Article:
Skip to content

 

cpb-logo

Stories of our connected and rapidly changing region.

Episode 150: Restorative Ocean Farming; Logging By Hand

Bren Smith hauls oysters in from his ocean farm. photo courtesy of Bren Smith

Bren Smith hauls oysters in from his ocean farm. photo courtesy of GreenWave

This week on NEXT:

We’ll hear about how housing policies have created segregated towns across New England.

Plus, we’ll talk to a commercial fisherman turned ocean farmer about the future of the fishing industry. And a group in Maine is bringing new life to historic sea chanties.

Finally, we’ll learn about the loggers in the Northern forests of Vermont who are still logging by hand.

It’s NEXT.

How Wealthy Towns in Connecticut Limit Affordable Housing

This slideshow requires JavaScript.

New England is different from the rest of the U.S. in many ways. But one of the most visible is our celebration of the individuality of each town. While some states may have giant metro areas governed as large cities, or strong county government overseeing the municipalities inside it, we, largely, let towns elect their own officials and run their own affairs.

That includes how towns address issues of zoning and housing.

An investigation by the Connecticut Mirror and ProPublica has found a pattern of towns in Connecticut blocking the construction of privately developed duplexes and apartments, and that has led to a lack of affordable housing units, segregated neighborhoods, and neighborhoods with big disparities in income distribution. It’s a problem that’s not unique to Connecticut.

Jacqueline Rabe Thomas is a reporter with the Connecticut Mirror and ProPublica’s local reporting network. She’s the author of the recent article, “Separate and unequal: How Connecticut keeps its housing segregated.” She joins us to discuss what she found in her reporting.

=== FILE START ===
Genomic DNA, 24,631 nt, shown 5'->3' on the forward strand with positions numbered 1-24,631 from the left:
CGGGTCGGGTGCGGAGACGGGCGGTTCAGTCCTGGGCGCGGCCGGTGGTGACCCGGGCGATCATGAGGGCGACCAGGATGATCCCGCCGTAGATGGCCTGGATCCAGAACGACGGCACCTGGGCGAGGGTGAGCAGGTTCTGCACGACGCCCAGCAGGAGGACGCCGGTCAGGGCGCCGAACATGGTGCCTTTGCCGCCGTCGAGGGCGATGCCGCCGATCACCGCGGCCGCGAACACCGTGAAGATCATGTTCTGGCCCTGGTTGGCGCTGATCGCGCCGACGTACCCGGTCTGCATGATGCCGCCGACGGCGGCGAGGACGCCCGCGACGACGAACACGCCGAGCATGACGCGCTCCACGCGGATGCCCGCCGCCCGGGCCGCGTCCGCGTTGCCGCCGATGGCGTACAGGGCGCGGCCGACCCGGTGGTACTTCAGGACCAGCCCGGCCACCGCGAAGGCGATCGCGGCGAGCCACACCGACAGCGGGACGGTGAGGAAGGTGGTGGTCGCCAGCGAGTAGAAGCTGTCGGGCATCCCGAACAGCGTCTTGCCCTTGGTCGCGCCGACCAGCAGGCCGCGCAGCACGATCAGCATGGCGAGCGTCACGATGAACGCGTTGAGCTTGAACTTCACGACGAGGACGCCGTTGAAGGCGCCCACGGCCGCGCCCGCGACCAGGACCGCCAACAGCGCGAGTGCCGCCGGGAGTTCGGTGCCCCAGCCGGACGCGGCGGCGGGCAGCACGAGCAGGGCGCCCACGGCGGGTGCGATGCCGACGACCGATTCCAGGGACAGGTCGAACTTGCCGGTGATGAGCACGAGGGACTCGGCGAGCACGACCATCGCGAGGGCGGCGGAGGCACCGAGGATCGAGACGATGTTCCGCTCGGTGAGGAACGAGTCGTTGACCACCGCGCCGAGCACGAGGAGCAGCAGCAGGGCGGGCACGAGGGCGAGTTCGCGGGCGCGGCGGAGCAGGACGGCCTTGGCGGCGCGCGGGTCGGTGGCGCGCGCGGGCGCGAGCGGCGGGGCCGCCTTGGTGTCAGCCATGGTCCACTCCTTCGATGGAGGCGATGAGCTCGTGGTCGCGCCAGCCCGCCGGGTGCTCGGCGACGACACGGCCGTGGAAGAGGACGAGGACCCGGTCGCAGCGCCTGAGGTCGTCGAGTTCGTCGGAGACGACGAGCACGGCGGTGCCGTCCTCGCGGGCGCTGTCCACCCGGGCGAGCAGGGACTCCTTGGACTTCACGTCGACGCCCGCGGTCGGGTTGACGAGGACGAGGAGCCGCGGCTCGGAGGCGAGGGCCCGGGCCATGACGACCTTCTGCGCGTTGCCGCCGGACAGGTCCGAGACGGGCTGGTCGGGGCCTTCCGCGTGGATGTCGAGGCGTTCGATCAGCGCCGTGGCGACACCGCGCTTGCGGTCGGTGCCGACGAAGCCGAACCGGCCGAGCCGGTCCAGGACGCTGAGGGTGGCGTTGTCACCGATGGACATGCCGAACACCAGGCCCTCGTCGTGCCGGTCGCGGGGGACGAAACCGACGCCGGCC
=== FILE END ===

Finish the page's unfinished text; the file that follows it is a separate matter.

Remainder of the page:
How Climate Resiliency Plans Could Impact Inequality 

The 99 Sumner Street construction site in East Boston sits between LoPresti Park and Carlton Wharf. Photo by Jesse Costa for WBUR

The 99 Sumner Street construction site in East Boston sits between LoPresti Park and Carlton Wharf. Photo by Jesse Costa for WBUR

Boston’s Mayor Marty Walsh is planning to put at least 10 percent of spending toward prepping parks and infrastructure for the effects of climate change.

The city’s resilience initiatives are wrapped in the language of equity — in Walsh’s words, representing “Boston’s historic commitment to our collective well-being.”

But some experts worry the push for climate adaptation could make inequality worse, a possible multiplier of the so-called “green gentrification” they say is already underway in two neighborhoods at the center of the city’s climate resilience strategy: East Boston and South Boston.

WBUR’s Simón Rios reports.

Why a Commercial Fisherman Turned to Ocean Farming

This slideshow requires JavaScript.

Bren Smith began his career as a commercial fisherman, but now is the owner of Thimble Island Oyster Farm, a 3D restorative ocean farm in Connecticut. He’s also the author of the new book, Eat Like a Fish: My Adventures as a Fisherman Turned Restorative Ocean Farmer.